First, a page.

My brother Kelly recently asked if I would pace him during the last 50 miles of the Western States 100 Endurance Run, the oldest and largest 100-mile trail run in the country, on June 26-27. So what exactly does that mean—to pace a runner during an ultra-marathon? The best description is one I found from author Chris McDougall in the book Born to Run:
Pacing is so grueling and thankless, usually only family, fools, and damn good friends let themselves get talked into it. The job means shivering in the middle of nowhere for hours until your runner shows up, then setting off at sunset for an all-night run through wind-whistling mountains. You’ll get blood on your shins, vomit on your shoes, and not even a T-shirt for completing two marathons in a single night. Other job requirements can include staying awake while your runner catches a nap in the mud; popping a blood blister between [his] blood cheeks with your fingernails; and surrendering your jacket, even though your teeth are chattering, because [his] lips have gone blue.”
Despite all of this, I enthusiastically replied, count me in! It would be an honor to accompany you through Squaw Valley. (Although I most certainly will not be popping any of my brother’s blisters. Especially between his butt cheeks. That I can assure you.)
I’ve been secretly toying with the idea of running an ultra-marathon for a few years now. My brother ran his first 100-mile ultra-marathon during his senior year in college—that was five years ago and he hasn’t stopped since. I’ve detailed a few of his races here and here. It’s extraordinarily inspiring. And the way he’s described his experiences, it just seems to me like the purest form of running that exists. And certainly my recent reading of Born to Run helped intensify my interest. So earlier this year I decided. This is the year I will run my first ultra-marathon.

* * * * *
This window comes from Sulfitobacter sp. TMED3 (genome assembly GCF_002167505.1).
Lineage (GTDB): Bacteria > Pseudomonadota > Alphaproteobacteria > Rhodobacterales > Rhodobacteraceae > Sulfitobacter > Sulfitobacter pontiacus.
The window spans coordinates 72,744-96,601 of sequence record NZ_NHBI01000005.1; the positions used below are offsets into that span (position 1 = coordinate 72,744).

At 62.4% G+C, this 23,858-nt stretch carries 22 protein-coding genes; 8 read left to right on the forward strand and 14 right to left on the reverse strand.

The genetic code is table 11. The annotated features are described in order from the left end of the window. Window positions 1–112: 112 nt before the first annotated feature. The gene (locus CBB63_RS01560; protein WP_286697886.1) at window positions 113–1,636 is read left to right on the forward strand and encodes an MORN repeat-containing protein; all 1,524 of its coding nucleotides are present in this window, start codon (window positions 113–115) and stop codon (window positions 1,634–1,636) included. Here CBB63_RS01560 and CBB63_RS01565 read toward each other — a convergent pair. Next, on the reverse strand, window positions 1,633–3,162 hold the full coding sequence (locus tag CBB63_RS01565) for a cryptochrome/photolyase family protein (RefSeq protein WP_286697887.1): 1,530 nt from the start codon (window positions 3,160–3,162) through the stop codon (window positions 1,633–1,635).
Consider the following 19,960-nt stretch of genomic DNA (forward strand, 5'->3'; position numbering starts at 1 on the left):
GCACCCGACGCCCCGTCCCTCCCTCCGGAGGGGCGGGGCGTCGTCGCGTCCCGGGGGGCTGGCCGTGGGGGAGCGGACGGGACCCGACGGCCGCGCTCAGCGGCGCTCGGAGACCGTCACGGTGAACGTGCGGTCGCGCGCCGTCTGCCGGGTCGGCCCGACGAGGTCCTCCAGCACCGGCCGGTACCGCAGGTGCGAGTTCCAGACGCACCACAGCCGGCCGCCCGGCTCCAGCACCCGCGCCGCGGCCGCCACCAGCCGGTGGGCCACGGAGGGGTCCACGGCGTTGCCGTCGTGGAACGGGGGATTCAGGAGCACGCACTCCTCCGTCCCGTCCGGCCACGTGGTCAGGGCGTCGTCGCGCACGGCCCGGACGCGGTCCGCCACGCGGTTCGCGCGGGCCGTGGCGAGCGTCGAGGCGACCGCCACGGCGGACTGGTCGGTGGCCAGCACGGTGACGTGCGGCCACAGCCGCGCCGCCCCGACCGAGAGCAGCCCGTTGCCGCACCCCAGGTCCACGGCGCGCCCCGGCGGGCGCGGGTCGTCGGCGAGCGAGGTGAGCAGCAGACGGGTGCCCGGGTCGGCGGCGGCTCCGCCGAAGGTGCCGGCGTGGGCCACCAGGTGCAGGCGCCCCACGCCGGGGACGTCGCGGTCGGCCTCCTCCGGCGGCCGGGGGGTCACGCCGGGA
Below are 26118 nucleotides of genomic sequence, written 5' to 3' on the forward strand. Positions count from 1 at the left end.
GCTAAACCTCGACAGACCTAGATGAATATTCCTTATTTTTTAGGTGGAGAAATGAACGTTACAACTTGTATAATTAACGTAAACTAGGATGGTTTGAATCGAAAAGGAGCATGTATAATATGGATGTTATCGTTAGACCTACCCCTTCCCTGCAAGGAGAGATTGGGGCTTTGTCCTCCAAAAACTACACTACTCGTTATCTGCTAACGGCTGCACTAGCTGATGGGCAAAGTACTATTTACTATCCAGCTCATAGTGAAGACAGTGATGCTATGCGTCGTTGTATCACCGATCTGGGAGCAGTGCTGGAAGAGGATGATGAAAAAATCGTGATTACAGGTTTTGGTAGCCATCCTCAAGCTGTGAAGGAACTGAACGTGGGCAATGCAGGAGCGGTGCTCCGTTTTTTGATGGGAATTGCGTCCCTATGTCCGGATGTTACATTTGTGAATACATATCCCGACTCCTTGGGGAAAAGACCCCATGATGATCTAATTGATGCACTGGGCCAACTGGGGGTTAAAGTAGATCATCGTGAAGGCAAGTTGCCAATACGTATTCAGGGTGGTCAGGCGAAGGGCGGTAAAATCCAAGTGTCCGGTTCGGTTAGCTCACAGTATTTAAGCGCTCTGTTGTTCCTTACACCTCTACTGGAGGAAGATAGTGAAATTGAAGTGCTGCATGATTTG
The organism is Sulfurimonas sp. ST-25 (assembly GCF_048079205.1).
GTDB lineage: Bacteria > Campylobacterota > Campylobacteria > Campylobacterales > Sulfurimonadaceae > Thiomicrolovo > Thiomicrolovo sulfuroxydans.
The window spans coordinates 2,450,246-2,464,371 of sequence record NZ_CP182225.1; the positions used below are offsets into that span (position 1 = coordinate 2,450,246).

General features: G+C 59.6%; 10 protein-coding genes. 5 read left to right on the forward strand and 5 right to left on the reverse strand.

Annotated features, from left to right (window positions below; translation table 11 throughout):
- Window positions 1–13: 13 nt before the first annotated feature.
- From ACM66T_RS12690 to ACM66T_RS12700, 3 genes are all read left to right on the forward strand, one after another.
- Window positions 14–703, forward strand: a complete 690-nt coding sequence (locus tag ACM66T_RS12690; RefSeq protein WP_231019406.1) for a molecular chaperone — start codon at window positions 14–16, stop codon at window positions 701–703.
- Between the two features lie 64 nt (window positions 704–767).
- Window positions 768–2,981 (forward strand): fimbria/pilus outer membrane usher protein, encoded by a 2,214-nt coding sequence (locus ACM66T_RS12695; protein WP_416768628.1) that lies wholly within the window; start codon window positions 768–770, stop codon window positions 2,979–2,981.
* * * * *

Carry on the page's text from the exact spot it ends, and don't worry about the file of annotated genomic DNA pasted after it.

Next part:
And quite honestly, I’m ready for the next adventure. I’ve completed six Ironman triathlons and am signed up for my seventh this September. I’ve run the Boston Marathon. I still love competing in marathons and triathlons, and continue to find them all very challenging, but part of me is ready for a new experience—and one that is less commercialized and more of a real adventure in the pristine back country—running on trails, through streams, and up mountains. I just can’t think of an experience more raw and real than that.
Honestly, I’m not sure if I’ll be able to do it. It’s all very scary—the terrain, keeping up with my brother, the risk of altitude sickness, the things we might encounter in the middle of the night, etc. But I’m excited to try. It should be one hell of an adventure. And I can’t wait to share the experience with my brother.
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